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Five candidates line up to lead the Utah Republican Party

Field includes former Salt Lake County GOP boss who resigned following harassment allegations and a candidate hoping to become the first woman elected to a full term in the post.

(Trent Nelson | Tribune file photo) Delegates stand with hands over hearts during the national anthem at the Utah Republican Party's 2019 Organizing Convention at Utah Valley University in Orem. Five candidates filed to be the new chair of the GOP by Thursday's deadline, with the winner to be elected at the May 1 state party convention.

Four men and one woman are vying to take the reins of the Utah Republican Party as current chair Derek Brown is stepping aside after a single two-year term.

Leading Utah’s dominant political party for the next two years seems like a plum assignment, but there are some difficult challenges facing its next leader. Those include the seemingly endless fight over whether candidates should be allowed to gather signatures to secure a place on the primary ballot, bypassing the traditional caucus and convention path. Utah is unique in that the party takes an active role in selecting candidates, whereas most other state parties merely provide support for those hopefuls.

The candidates for chair include current Utah County GOP chair Stuart Peay and former congressional candidates Carson Jorgensen and Tina Cannon. Former Salt Lake County Republican chair Scott Miller is still in the race even though he resigned from his county party leadership spot last weekend following allegations he ignored and dismissed multiple complaints of harassment and bullying behavior by his communications director.

Also in the running is political neophyte Brad Baker.

Peay said he thinks the best way for the Utah GOP to get past the long-simmering war over the signature path is to make the caucus system more user-friendly. He proposes holding the biennial neighbohood mass meetings on a weekend instead of a weekday night.

“We need to make the caucus more accessible. I saw how Nevada holds their caucuses on Saturday morning and it was striking how many couples were there together,” explained Peay. “At that time, you get more people there and get more women involved.”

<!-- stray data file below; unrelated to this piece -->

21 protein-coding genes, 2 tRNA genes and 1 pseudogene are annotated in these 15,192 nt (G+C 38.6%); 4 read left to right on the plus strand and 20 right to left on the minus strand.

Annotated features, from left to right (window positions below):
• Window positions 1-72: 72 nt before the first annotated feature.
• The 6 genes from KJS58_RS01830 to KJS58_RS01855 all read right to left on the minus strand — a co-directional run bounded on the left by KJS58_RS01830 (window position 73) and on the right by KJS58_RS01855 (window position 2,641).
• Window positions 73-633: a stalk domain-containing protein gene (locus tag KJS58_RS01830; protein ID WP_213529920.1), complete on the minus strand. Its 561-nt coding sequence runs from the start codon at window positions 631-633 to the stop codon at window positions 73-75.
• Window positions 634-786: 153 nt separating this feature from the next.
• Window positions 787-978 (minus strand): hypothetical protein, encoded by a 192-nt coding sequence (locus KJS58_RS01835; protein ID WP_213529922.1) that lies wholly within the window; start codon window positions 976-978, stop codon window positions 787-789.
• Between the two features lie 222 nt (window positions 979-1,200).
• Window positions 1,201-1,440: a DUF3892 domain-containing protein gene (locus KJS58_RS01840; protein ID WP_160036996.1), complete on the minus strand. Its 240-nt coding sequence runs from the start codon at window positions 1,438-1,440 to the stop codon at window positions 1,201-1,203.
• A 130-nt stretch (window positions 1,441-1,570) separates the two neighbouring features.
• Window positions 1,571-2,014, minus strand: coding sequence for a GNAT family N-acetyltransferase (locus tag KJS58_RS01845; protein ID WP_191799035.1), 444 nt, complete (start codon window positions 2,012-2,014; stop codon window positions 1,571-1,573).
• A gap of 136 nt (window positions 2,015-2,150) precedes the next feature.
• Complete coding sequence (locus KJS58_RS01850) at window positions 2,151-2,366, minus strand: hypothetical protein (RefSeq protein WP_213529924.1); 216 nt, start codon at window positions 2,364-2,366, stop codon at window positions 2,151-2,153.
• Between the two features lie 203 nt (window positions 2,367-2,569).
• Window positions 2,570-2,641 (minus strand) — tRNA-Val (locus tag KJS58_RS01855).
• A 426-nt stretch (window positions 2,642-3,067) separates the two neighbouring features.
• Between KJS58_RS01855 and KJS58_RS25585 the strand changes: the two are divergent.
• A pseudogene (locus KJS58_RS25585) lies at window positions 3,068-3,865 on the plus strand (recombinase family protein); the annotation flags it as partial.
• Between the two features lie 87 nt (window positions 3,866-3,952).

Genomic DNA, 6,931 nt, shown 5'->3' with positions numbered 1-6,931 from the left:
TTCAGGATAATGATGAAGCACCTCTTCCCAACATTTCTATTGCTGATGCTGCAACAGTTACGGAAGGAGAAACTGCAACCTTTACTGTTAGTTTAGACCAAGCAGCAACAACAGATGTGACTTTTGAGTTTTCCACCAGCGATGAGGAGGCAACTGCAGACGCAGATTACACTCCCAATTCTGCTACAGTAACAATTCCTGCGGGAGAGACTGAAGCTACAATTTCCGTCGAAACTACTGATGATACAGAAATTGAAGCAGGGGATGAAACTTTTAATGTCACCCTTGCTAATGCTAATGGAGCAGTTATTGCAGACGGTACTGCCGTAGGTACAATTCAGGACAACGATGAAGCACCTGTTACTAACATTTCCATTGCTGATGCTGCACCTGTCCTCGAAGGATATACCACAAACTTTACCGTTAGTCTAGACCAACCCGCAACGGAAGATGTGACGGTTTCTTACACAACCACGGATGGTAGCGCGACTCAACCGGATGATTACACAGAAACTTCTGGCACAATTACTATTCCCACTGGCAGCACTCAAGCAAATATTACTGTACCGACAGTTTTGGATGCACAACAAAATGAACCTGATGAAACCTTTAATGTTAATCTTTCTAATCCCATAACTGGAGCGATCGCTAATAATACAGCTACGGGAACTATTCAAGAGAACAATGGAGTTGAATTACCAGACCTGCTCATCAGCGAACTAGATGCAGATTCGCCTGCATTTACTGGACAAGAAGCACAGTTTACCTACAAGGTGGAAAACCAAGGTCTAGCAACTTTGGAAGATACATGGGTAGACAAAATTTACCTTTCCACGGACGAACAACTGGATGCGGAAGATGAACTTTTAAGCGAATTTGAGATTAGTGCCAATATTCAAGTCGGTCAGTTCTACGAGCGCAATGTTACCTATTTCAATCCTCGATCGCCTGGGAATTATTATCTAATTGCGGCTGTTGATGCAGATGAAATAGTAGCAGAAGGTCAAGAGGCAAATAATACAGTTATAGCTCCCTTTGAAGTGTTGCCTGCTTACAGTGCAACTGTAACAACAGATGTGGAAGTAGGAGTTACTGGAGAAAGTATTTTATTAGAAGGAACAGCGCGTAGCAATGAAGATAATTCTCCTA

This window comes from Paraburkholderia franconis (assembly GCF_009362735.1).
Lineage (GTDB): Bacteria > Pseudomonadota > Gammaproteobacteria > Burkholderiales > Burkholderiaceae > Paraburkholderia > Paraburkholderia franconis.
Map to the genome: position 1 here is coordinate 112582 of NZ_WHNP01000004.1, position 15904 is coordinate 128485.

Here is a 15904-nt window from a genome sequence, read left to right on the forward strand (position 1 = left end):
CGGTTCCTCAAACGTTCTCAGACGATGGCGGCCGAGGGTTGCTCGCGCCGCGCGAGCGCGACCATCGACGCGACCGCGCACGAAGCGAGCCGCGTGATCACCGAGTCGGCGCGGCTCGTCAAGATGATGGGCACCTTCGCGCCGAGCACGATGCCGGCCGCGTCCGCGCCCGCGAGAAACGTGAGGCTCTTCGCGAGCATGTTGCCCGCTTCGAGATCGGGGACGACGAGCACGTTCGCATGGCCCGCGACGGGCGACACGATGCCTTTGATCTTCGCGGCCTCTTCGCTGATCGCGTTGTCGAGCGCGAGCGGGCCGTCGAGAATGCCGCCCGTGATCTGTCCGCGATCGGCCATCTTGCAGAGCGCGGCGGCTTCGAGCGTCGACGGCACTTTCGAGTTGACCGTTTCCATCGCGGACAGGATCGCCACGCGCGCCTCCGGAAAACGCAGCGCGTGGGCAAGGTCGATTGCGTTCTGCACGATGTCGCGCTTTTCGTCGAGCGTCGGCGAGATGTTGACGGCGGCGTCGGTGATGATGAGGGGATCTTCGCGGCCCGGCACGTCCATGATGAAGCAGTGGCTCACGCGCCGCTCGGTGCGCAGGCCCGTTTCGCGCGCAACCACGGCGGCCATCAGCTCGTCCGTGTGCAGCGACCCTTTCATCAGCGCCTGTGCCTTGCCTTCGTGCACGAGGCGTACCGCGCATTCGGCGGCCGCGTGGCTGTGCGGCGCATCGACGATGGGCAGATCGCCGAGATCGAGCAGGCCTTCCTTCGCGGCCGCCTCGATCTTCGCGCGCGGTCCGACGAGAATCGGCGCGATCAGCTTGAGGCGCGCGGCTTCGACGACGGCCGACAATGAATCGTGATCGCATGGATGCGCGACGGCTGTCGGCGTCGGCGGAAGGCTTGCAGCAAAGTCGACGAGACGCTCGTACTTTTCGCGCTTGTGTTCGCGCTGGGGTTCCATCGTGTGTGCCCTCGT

Peay is taking an unusual approach with his campaign, running on a sort of joint ticket with Austin Cox, who is vying to be vice-chair. Cox managed Spencer Cox’s winning campaign for governor in 2020 and previously worked on the “Save our Schools” initiative. Peay also unsuccessfully ran for Congress in 2017 when Jason Chaffetz unexpectedly resigned.

“He and I possess complementary talents,” said Peay. “My managerial experience melds with his campaign experience.”

Jorgensen, who challenged Rep. Chris Stewart for the GOP nomination in 2020, is a small business owner whose family has been ranching in the state for six generations. Jorgensen is a solid supporter of the caucus and convention and says he’s no fan of candidates using signatures to get on the ballot.

“My dad had a signature gatherer come to his door last year working for six separate candidates. That’s a bad way to do politics. We’re not vetting those candidates anymore and only those with money are allowed to play,” Jorgensen said.

He predicted there probably won’t be any resolution to the caucus vs. signature fight until the issue gets on the ballot, adding there needs to be a “serious discussion” about taking it to a statewide vote.

Scott Miller did not drop his bid for party chair despite criticism from some — including the governor and several Salt Lake County Republican legislators — over his handling of the county party allegations. That included an email he sent to party delegates and others denigrating the women who stepped forward with complaints and questioning their motives. He later apologized.

Miller did not respond to an email question about why he is remaining in the race, but did say the successes the county party enjoyed during the last election cycle would translate well to the state level.

Republicans won three county council races to secure a veto-proof majority on the body.

“We determined that with great messaging, disciplined candidates, and great volunteers, not only can we win important races, but we can expand our voting base and expand our conservative tent,” said Miller.

Tina Cannon, the sole woman in the race to lead the party, was among a dozen Republicans who sought to replace former Rep. Rob Bishop in Congress after he decided to retire. That race was eventually won by Blake Moore. Cannon, a former member of the Morgan County Council, did not respond to an interview request Thursday.

Only one woman has ever served as the chair of the Utah Republican Party. Enid Mickelson was selected as interim chair in 2007 after former chair Joe Cannon resigned.

The final candidate is 23-year-old student Brad Baker, who lists a brief gig as a volunteer for Spencer Cox’s campaign last year as his only political experience.

“I don’t have much in the way of political experience, but I want to bring some good ideas to the table and I want to make some positive change,” he said.

Baker acknowledged his youth and inexperience may lead to a dismissive attitude towards him, but he remains undaunted.

“I fully expect to be dismissed,” laughed Baker. “If I were in their position I would be skeptical of me. But this is something I’m passionate about.”

In other party leadership races, Ryan Davis and Jordan Hess, a former aide to Sen. Mike Lee, are running for vice chair; party secretary candidates include Olivia Horlacher and current Secretary Kendra Seeley; and current treasurer Mike Bird is running uncontested for reelection.

The party’s approximately 2,500 delegates will select the next chair at the party convention on May 1 at the Maverik Center in West Valley City.

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